Can Europe Make It?

Carry on Sisyphus: short answers on Greece’s post-electoral politics

Perhaps paradoxically, Greece’s real problem is primarily political, not economic, and its name is “populism.”

Takis S Pappas
26 January 2015
Panos Kammenos, leader of ANEL, December 2014.

Panos Kammenos, leader of ANEL, December 2014.Demotix/ Georgios Zachos. All rights reserved. On January 25, 2015, the Greek voters rejected austerity and brought to power the Coalition of the Radical Left (known by its acronyms as Syriza), a party led by 41-year old Alexis Tsipras, who will now become Greece’s prime minister. However, as Syriza was unable to muster a parliamentary majority on its own, it has opted to form a coalition government with a rightist populist (and nationalist) party, the Independent Greeks (ANEL), led by Panos Kammenos. Greece’s economic woes are well known and, in summary form, have to do with the difficulties of implementing bold reforms to prevent the country from remaining in a state of permanent default and possibly being driven out of the Eurozone. But, Greece’s political troubles are even more important, and, indeed, are the root cause of the inability to implement economic reforms. So, how can we make sense of what is going on in Greece in the aftermath of its last elections?  

Q: What is Greece’s real problem?

A: Everybody agrees that the problem in Greece is its chronic lack of competitiveness. As long as productivity remains low, the country will be in need of infusions of foreign loans. But, perhaps paradoxically, Greece’s real problem is primarily political, not economic, and its name is “populism.” This is to say that during previous decades competitiveness was lost, not because of shortcomings in the market economy, but because the state was used for political purposes against any economic rationality. In practice, the Greek voters and the Greek political class became entangled in a high-level coordination game in which each set of actors exploited the state for its own particular purposes – the voters for extracting state-related benefits and the politician for gaining votes. In such a system, reformism would not pay off. And on occasions when individual politicians were bold – or careless – enough to introduce some reform agenda aimed at promoting the general public welfare rather than particular vested interests, they were punished at the polls.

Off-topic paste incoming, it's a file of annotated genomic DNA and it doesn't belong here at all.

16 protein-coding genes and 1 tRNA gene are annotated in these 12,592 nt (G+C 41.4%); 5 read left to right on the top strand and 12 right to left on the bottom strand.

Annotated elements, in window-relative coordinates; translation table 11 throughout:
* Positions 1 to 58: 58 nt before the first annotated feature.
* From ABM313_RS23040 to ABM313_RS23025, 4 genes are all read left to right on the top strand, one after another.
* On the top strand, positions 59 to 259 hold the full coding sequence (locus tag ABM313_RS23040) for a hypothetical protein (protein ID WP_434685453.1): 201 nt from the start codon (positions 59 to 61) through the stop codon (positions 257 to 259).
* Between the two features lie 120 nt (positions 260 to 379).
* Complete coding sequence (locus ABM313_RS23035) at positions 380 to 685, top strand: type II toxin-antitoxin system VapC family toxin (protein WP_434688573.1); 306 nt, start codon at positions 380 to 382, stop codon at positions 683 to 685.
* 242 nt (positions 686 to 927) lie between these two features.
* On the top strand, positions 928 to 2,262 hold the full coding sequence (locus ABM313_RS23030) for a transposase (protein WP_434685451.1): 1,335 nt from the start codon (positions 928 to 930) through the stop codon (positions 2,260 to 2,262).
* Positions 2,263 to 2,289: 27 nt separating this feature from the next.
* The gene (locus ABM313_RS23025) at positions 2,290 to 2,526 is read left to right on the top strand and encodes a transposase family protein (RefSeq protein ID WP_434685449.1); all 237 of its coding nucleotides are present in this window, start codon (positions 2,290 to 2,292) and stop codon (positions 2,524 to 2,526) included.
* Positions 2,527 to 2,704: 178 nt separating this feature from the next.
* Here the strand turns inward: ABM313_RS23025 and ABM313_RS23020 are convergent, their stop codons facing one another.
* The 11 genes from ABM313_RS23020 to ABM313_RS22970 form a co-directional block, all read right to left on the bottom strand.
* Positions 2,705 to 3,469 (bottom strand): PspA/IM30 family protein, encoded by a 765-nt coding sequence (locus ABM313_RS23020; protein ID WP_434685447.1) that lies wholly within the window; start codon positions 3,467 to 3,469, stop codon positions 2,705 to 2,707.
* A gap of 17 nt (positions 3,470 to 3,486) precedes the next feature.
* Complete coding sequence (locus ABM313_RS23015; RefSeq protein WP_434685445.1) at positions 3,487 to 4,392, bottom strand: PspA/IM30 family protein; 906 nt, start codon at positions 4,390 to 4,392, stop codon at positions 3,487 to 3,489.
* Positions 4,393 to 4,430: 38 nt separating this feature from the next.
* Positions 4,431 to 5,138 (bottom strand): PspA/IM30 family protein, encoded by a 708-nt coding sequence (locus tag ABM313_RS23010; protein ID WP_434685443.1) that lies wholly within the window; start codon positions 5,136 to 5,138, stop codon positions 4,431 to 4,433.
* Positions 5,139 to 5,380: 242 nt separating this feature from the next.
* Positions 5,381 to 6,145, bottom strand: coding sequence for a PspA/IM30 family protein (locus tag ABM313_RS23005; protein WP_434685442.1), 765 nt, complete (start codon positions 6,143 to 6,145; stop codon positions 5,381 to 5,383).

Q: But, what is populism after all?

A: Populism is other words for “democratic illiberalism.” This is to say that populist parties are by definition democratic and yet they are illiberal. This further means that such parties simply fail to abide by the three most fundamental principles of political liberalism, namely, the acknowledgement of multiple divisions in society; the need to try reconciling such divisions via negotiated agreements and political moderation; and the commitment to the rule of law and the protection of all minority rights. Populist parties, instead accept that societies are divided by one single cleavage, ostensibly dividing the simple people from their elites; pursue adversarial, rather than moderate, politics; and abide by majoritarianism and the idea that the officials should serve the people, rather than that the people should control officials.

Q: Who are the populists in Greece?

A: They are of two types. There are the old populists who, by political expediency and under foreign pressure, turned willy-nilly into reluctant liberals, and there are the new and unrepentant populists. In the first category belong primarily the center-right party of New Democracy and the center-left Pasok. These two parties ruled Greece by rotation during the last three decades, and only abandoned their populism in 2012, when both the seriousness of the situation and Greece’s foreign creditors demanded it. In the second category belong the leftist Syriza and the rightist ANEL. They both see Greek society as split along one single dividing line separating the moral masses from unethical elites, use polarization tactics, and advocate majoritarianism.

Q: In what exactly is Syriza a populist party?

A: In that it fails to meet each and every criterion of political liberalism as stipulated above. First, it conceives, and refers to, Greek society as divided between the “pure,” “ethical” and blameless people, who have been the victims of the native political oligarchy which is subservient to foreign interests. These two groups, second, stand poles apart and there can be no reconciliation between them, or, as an earlier slogan of Syriza snapped, “It is either Us or Them.” Nor is there, third, any need for compromise since the people, as a natural majority, are bound to finally win, and then wipe off anything that comes from the past and impose its own will on politics. In fact, some believe, so strong will be the impact of the Syriza-led popular movement in Greece that it will soon sweep across the rest of Southern Europe and, from there, will spread to the north until the “European people” are finally sovereign.

Q: What happened in Greece since the 2012 elections?